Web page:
#ProjectBigSwim – Overcoming Fear – Part 1 – Making Sense Of It 

I thought this might be a bit easier than it is, but I underestimated how deeply ingrained the fear of the water is. Four weeks and being impatient, I want results. I want to be able to enter the water without apprehension and enjoy what I’m doing. At the moment, it’s a constant battle with myself. The urge to turn and run, the shallow, shape breaths of a person who is panicking and the racing heartbeat of someone ready to fight if they have to. Except…

There’s no one here to fight?! I can’t battle the water. I can try, but all that will happen is it will absorb all and every effort I make, drain me of all my resolve and then spit me out like a piece of flavourless gum. Unwanted. Useless.

So I thought I’d sit with the frustration and fear fresh in my mind, and I’d write whatever flows from my fingertips, in an attempt to get the mentality needed to complete the Frog Graham Round this Friday.

In the mountains, I feel at home. There is fear, but it’s a sensation that I’m familiar with, an emotion I made friends with long ago by exposing myself to it repeatedly, using it to learn control. This fear, though not a new one, is completely unfamiliar and it stems from unfamiliarity with the watery world of open water swimming. The initial dip into the water with the amazing group of swimmers who dub themselves the Googley Bears was dissapointing. Well, what can I say…
I didnt actually swim. More a dip in, a quick paddle and out faster than a rabbit chasing a speedy carrot. Then came the swimming pool episodes…
I got in, eventually, and then spent around 20 minutes just getting over putting my face under the water. Ridiculous since I’ve had several baths and dipped my face underwater on the odd ocassion. So when it came to getting into a Lake, I thought to myself “just breath and control yourself”. Wise words that had zero effect. I made my way to the water, reluctant, tantrums flowing like a spoilt three year old denied his favourite treat and when I did get in I swam all of 4m. I repeated this in Wastwater…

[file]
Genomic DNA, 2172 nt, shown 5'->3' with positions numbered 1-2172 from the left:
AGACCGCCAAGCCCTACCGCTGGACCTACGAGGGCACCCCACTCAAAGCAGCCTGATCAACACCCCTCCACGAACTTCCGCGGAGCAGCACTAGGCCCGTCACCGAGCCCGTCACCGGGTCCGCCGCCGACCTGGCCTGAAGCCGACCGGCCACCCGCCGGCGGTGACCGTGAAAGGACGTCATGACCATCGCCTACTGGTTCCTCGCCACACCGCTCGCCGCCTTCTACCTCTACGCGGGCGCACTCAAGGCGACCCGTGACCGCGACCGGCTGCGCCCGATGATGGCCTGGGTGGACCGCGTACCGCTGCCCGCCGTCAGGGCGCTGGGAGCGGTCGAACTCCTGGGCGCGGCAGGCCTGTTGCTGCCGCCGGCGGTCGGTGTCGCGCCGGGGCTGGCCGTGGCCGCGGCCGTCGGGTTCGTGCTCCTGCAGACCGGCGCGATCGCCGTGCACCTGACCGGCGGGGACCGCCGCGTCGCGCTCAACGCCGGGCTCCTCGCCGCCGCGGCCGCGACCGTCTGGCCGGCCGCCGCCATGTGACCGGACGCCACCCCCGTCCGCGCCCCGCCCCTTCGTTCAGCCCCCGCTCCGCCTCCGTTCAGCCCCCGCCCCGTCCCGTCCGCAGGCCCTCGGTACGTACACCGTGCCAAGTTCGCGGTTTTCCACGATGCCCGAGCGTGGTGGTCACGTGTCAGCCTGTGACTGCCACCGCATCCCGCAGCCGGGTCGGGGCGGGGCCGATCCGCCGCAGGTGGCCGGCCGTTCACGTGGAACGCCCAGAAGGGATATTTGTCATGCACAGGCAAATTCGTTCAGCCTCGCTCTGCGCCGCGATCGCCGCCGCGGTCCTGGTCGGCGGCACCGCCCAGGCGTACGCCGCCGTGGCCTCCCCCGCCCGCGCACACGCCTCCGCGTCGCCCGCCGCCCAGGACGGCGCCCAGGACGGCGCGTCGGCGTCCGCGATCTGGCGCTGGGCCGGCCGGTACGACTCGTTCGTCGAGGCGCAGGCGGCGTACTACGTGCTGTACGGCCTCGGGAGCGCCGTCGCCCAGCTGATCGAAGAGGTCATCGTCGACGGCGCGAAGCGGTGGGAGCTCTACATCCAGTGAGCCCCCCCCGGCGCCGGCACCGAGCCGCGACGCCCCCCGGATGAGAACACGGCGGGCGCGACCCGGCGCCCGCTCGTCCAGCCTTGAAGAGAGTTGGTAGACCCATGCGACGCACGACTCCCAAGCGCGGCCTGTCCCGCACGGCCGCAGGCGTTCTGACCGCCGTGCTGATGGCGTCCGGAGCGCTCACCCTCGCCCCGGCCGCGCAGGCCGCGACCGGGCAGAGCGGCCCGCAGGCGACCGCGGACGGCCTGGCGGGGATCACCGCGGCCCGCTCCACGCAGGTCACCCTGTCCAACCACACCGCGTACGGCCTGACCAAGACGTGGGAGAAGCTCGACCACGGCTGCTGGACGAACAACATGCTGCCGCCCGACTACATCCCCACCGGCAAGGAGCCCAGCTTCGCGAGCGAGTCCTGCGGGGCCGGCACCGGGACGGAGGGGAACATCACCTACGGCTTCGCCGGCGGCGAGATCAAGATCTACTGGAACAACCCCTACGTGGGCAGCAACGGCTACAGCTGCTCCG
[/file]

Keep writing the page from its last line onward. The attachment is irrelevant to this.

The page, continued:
Twice but alas, it was still more a panicked solo dip and in no way a swim. Then Steve comes along and with the friends stood expectantly on the shore side, I swam with him. Swam out into the water, refusing to put my face in. I’ve realised I’m on a new step of the fear control ladder. I can swim, slowly, head held stiffly aloft, but at least I can make progress in the watery death. I did put myface in but the fear controls my movements. Forces them to be irratic and feel out of control and this simple chain makes me frustrated. Furstrated that I cant control the sensation the same way as I can when climbing, scrambing or running. There’s no point in even telling myself that I know how to control it all becasue the truth of the matter is that I dont. Or at least, I’m not familiar with it enough to be able to be at ease.

This is were I think my next step is…
I need to get familiar with the sensations. The cold engulfing of my face, the bruning touch of the water on naked skin and the inability to see what lies beneath me. Familiarise myself with the neural feedback and learn to let it wash over me, to relax and take control of my muscles and breathing without the uncontrollable desire to get out of the water by the fastest way possible. With all this said, with the thought and unheard words of those looking in from the outside that this is just too much to soon, what is actually going to happen in the Frog Graham round? What are going to be the main problems ot overcome?

I wont go into how I’ll get around the problems because anything I say will be wasted words. I’ll have to deal with problems, with the fear, with the thought of what lies at the end of each spectacularly stunning running section and with the utter horror of swimming across atleast one lake in the pitch black of night! I will go into the problems though, or the main ones atleast:
– The transition from wet setsuit to dry running clothes – the air temperature on the peaks and low land at night and early morning will be close to zero, if not below. Staying wet for too long will waste energy and be potentially dangerous.
– Swimming face down – I need to relax when I do this or swimming will be so inefficient and slow that I risk getting seriously cold and potentially hyperthermic with no real escape.
– Fuelling – I can fuel a run. Ive learnt to fuel a run, but I’ll have to make sure that I drop my pace on the final part leading to the lake swims and put in fuel.
– Carrying the wet kit – I’ll be needing to carry towel and wetsuit. Heading up on the second leg, early in the morning with the real possibility of sub zero temperatures would be more fool hardy than trying to do the Frog Graham when you’re actually far more scared of the water than you realised.

There’s more to it than these problems, but they’re the main ones. I’m scared. I seriously scared. I have no idea of how I’ll get the will power to step into each lake, to swim properly across each lake and to then repeat it all 4 times. Who knows…

I might end this and not feel like #SwimmingSucks, but in all honesty…


What about the fear?  Well, I guess I’ll just have to learn to love it.
Thanks to James, Wayne and Lucy for the pictures.



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